I have been told that using a wood-fired boiler to provide hot water to
an underfloor (radiant) heating system requires the use of a v. large
storage tank to act as a buffer for supply temperatures. Is this true?
Here is the background to my question. We are reviewing our plans for
the planned heating system for a very old farmhouse we are renovating.
It's near the French Alps, we're at about 650 m (2000 feet) above
Current plans are for a gas-fired combination boiler (about 25 kW) to
provide hot water for domestic use and for radiators in the downstairs
rooms, about 110 sq. m. or roughly 1200 sq.ft.
Next year, we plan to renovate the remainder of the house. The large
upstairs areas (former hayloft) are supposed to get underfloor heating
coils, so the demand for hot water will increase greatly, albeit at a
We had hoped to meet this need with a wood-fired boiler, while
retaining the gas unit for emergency or back-up use in the future. It
would also provide domestic hot water during the warmer months, when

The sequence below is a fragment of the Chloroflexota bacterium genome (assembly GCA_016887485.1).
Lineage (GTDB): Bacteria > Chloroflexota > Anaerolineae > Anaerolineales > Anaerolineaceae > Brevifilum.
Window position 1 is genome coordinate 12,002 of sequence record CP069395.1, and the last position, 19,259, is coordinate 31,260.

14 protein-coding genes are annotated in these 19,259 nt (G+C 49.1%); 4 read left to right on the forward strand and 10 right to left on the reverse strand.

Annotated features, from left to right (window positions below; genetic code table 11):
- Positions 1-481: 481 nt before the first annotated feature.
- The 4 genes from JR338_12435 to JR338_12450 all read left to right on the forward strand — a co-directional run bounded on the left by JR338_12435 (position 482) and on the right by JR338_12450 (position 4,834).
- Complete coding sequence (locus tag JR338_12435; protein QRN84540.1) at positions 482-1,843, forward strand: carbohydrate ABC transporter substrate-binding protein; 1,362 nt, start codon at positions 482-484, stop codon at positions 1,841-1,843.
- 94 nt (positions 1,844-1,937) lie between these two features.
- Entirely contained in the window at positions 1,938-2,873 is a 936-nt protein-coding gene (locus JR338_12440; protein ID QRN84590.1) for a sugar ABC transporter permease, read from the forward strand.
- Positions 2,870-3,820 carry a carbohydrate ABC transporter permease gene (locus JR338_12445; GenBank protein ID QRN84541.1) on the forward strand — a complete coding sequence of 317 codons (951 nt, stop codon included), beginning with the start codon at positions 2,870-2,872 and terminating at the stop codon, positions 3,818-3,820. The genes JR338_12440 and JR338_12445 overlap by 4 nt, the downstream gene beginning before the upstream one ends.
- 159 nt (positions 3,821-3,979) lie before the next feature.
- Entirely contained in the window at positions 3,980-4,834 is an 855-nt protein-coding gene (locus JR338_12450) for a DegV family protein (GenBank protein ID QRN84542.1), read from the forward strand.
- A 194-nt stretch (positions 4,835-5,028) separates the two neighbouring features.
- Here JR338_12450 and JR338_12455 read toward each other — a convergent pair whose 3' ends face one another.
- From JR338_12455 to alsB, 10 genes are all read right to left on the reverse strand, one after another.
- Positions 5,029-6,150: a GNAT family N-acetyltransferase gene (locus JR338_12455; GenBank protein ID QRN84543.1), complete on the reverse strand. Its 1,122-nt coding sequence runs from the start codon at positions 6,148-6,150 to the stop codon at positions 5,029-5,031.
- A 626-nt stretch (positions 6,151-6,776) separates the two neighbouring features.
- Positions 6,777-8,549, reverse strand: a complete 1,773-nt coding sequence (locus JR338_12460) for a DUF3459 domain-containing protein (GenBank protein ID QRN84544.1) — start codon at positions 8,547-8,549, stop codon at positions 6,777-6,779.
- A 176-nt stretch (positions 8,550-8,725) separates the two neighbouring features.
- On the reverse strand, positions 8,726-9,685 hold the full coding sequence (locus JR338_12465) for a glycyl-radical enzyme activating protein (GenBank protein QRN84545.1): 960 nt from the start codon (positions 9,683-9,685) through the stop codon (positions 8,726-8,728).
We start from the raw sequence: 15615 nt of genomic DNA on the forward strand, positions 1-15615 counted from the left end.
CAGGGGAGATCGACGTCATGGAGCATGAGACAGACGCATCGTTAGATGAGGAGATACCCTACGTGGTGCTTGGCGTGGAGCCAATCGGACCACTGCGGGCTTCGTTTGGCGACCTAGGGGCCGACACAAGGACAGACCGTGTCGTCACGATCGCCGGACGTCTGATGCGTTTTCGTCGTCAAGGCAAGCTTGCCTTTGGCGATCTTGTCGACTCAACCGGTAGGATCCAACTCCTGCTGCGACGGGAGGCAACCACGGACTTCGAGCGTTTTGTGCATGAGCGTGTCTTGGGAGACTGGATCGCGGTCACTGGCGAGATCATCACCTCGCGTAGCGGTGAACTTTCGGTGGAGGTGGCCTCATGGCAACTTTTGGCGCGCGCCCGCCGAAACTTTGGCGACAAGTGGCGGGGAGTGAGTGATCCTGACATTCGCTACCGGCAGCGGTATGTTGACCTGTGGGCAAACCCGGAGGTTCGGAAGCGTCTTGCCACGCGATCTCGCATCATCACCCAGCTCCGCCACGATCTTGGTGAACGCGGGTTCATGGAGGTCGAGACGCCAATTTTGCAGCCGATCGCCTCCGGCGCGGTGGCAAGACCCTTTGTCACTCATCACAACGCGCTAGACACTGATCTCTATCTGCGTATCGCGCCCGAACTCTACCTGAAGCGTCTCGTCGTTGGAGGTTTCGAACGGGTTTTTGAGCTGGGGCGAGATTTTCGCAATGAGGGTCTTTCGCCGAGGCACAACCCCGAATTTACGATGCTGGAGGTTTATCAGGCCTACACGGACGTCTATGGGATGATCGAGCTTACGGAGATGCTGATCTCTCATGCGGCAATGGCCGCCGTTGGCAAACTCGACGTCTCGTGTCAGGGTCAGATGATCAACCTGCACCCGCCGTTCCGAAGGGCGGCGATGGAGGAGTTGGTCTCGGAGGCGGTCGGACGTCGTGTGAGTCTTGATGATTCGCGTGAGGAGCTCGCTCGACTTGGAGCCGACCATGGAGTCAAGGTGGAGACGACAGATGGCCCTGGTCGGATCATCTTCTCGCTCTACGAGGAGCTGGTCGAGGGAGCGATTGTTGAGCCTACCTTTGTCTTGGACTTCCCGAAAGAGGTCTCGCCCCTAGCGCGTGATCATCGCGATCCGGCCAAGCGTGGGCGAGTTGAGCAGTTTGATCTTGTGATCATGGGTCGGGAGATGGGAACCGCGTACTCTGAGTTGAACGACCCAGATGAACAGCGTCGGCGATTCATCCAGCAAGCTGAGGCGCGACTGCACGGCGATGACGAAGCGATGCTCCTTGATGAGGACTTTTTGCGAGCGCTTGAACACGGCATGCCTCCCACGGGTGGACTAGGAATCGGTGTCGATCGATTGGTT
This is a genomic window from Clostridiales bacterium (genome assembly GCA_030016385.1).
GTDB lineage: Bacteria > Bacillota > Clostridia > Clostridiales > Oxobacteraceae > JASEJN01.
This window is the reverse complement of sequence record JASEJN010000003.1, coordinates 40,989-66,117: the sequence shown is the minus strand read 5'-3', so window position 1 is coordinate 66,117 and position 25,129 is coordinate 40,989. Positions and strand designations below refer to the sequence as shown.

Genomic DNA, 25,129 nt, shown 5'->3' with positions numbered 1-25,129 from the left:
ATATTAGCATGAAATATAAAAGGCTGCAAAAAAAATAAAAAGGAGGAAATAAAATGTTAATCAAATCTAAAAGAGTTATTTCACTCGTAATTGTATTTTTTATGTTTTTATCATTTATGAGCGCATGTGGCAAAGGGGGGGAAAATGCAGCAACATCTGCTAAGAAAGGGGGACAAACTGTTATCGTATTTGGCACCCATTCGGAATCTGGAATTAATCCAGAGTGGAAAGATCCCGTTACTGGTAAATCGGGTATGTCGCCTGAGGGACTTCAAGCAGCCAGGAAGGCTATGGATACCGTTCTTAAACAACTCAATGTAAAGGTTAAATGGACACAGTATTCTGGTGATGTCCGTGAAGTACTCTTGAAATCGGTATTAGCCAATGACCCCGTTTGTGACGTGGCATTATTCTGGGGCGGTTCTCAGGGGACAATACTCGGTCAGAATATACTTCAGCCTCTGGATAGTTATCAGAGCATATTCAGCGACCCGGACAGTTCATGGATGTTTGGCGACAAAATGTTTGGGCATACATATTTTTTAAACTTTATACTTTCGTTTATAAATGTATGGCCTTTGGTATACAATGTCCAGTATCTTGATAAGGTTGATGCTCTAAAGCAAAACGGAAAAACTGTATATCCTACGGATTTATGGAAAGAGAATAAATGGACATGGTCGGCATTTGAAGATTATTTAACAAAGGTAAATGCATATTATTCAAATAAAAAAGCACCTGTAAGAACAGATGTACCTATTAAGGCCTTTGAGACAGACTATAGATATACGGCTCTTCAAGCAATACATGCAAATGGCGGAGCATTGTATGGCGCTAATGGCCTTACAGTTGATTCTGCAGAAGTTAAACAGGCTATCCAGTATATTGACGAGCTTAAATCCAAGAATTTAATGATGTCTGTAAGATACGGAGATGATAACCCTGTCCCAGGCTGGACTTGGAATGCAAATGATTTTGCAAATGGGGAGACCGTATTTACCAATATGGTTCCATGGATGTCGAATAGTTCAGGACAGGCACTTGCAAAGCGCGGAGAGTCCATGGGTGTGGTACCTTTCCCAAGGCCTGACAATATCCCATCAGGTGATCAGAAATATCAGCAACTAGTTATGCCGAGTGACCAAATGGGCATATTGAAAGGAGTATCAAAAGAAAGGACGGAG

the wood unit is shut down.
Now our heating installer tells us that, due to the unstable output
temperature of wood-fired boilers, we are going to need a huge buffer
tank (about 2000-3000L, or over 500 gallons) so that the temperature of
the water going to the floor heating coils is reasonably stable.
We haven't chosen our wood unit yet, don't even know if it will use
pellets or logs. What we want to do is install our Phase I system
rapidly and cheaply, keeping our options open for the choice of our
future wood unit in Phase II.
An excellent climate for solar house heating, which would be on-topic for
alt.solar.thermal. Grenoble has about the same weather as Phila in January.
You might also look into a metal roof from